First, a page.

It's getting harder to raise a Series A round, but you know what? Women--in New York City at least--seem to be getting better at it. And the number of New York women entrepreneurs who raised the next stage of institutional funding--the Series B--more than doubled in 2016.

Those are some of the findings from the latest research conducted by the Female Founders Fund, an early-stage, New York City-based fund that invests only in women entrepreneurs.

Globally, the study found 1,272 A rounds in 2016, with 600 of those going to U.S.-based companies. That's about 10 percent fewer than the year before.

The percentage of those rounds going to female founders is small, but at least it's growing.

  • In New York, 17 percent of all A rounds went to female founders. That works out to 14 companies, compared with 12 last year.
  • In the Bay Area, only about 10 percent of all A rounds went to women-run companies. That's 18 startups.

It's great to see even small increases in the numbers of women who are getting high-growth funding, but still, there's no arguing that the absolute numbers are tiny. As I've said before, you could fit all the female founders who raised A rounds in any city (even the San Francisco area!) at a single dinner party.

Bringing in the bucks

Who are some of the women raising money? There are some interesting companies, and some fairly large early-stage deals, among those who have been successful. Here are 2016's largest A round investments in women-led companies:

  • Rockets of Awesome Led by CEO Rachel Blumenthal, Rockets of Awesome is a kids-clothing subscription service. It raised $12.5 million from August Capital.
  • Ellevest Founded by former Wall Streeter Sallie Krawcheck, Ellevest is an investing and financial advisory platform--better known as a roboadviser--designed especially for women. The company raised $9 million from Aspect Ventures and Khosla Ventures
  • CoheroHealth Co-founded by Melissa Manice, CoheroHealth is a med-tech company focusing on respiratory health. It raised $9 million from Three Leaf Ventures and Zaffre Investments.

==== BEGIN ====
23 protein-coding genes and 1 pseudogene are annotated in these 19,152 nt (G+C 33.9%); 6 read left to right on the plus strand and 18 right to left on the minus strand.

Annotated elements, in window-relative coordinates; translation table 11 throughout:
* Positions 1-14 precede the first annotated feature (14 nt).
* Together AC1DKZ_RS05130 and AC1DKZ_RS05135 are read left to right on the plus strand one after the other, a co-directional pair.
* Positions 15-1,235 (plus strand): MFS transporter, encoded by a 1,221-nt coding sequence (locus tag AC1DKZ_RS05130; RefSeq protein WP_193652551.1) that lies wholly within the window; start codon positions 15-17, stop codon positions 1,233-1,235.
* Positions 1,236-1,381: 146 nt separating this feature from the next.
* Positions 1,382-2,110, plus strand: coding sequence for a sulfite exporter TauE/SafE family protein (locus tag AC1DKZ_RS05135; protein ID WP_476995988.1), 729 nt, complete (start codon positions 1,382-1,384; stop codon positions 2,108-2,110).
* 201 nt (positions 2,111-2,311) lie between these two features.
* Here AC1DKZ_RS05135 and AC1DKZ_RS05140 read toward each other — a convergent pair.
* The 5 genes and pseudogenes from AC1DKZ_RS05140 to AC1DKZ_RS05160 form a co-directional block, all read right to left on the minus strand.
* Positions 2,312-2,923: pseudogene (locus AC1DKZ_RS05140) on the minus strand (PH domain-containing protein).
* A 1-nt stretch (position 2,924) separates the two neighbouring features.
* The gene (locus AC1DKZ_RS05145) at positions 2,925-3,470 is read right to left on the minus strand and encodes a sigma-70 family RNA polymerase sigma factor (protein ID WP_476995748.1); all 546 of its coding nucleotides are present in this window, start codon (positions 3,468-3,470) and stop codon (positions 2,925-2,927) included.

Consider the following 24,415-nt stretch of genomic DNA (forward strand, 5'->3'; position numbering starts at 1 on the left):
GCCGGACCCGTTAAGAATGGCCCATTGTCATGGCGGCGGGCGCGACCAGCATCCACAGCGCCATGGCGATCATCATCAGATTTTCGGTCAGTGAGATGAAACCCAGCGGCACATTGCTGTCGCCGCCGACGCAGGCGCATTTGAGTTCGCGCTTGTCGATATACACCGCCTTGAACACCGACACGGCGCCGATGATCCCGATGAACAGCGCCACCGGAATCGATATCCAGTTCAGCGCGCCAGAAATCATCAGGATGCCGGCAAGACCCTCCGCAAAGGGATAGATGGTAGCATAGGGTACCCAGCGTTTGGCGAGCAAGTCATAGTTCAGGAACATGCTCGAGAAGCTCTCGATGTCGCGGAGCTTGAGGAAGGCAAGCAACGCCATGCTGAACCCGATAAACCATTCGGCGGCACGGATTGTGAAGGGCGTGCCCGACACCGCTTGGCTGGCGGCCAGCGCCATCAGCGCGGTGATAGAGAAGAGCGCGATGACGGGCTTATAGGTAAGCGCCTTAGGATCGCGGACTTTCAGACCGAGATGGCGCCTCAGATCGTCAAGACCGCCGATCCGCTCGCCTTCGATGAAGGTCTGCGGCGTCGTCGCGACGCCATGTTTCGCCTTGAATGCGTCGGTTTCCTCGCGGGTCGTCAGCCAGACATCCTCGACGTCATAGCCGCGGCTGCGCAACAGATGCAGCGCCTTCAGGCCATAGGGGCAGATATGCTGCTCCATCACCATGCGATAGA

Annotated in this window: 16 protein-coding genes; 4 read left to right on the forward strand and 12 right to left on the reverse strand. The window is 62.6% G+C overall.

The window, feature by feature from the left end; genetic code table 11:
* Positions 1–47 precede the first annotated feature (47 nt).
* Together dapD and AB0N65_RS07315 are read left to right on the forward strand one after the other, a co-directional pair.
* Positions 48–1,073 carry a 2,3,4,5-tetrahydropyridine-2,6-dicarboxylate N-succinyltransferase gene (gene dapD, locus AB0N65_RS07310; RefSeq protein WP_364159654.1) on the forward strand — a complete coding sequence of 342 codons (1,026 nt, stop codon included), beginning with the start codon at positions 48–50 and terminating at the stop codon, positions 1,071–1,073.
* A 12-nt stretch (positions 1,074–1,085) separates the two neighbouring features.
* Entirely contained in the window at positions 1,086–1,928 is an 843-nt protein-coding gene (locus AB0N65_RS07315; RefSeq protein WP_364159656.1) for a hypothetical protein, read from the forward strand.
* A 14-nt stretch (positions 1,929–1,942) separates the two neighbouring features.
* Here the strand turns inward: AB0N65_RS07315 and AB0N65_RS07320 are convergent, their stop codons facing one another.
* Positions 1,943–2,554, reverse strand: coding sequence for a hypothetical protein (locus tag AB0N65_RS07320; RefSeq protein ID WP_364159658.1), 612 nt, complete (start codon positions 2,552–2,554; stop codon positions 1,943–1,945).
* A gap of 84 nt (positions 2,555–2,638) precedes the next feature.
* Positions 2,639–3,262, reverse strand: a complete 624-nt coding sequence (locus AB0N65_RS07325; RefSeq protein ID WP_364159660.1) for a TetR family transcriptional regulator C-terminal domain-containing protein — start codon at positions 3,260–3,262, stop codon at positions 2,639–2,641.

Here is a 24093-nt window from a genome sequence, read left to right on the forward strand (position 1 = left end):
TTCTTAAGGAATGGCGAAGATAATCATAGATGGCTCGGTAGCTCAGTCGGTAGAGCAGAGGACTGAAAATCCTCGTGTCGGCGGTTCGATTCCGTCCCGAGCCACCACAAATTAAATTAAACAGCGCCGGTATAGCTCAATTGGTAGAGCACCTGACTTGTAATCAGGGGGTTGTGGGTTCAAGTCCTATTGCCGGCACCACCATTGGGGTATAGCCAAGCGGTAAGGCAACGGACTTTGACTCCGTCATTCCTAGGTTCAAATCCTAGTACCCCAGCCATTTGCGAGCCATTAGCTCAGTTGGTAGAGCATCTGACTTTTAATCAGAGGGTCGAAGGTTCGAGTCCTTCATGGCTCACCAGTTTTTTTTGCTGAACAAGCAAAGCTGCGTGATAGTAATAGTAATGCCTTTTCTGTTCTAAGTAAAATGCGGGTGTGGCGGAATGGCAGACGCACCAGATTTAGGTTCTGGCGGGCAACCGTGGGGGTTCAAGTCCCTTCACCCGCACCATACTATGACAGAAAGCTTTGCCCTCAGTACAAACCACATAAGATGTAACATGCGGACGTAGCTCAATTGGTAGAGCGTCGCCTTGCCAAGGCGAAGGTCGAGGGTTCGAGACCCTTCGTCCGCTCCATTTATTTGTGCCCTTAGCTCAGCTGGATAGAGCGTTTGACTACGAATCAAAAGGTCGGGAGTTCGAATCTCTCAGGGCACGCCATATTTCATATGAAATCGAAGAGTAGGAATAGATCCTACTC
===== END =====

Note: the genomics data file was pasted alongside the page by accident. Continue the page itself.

Getting bigger all the time

When it comes to the B round, there is no argument that women are doing better raising money. But the numbers are so tiny--even tinier than for the A rounds--that it's hard to call a trend. In New York in 2015, just four women raised a B round. In 2016, nine women managed it. Among those deals are:

  • Glossier Founded by CEO Emily Weiss, Glossier is a cosmetics company that is deeply into social media. It raised $24 million in a deal led by Institutional Venture Partners.
  • Dia&Co Funded by Lydia Gilbert and Nadia Boujarwah, Dia&Co is a subscription clothing and styling service for plus-size women. It raised $20 million in a deal led by Sequoia.
  • The Muse Founded by women is led by CEO Kathryn Minshew, the Muse is a career site for Millennials. It raised $16 million in a deal led by Icon Ventures and Aspect Ventures. (Minshew is a columnist and the Muse is a content partner of the site.)

Of the companies listed above, Female Founders Fund was an investor in Rockets of Awesome, and also was an early investor in three of the female-led companies that went on to raise A rounds. It's also interesting to note that Aspect Ventures, a fund founded by two female venture capitalists, invested in two of the deals listed above.

Published on: Feb 2, 2017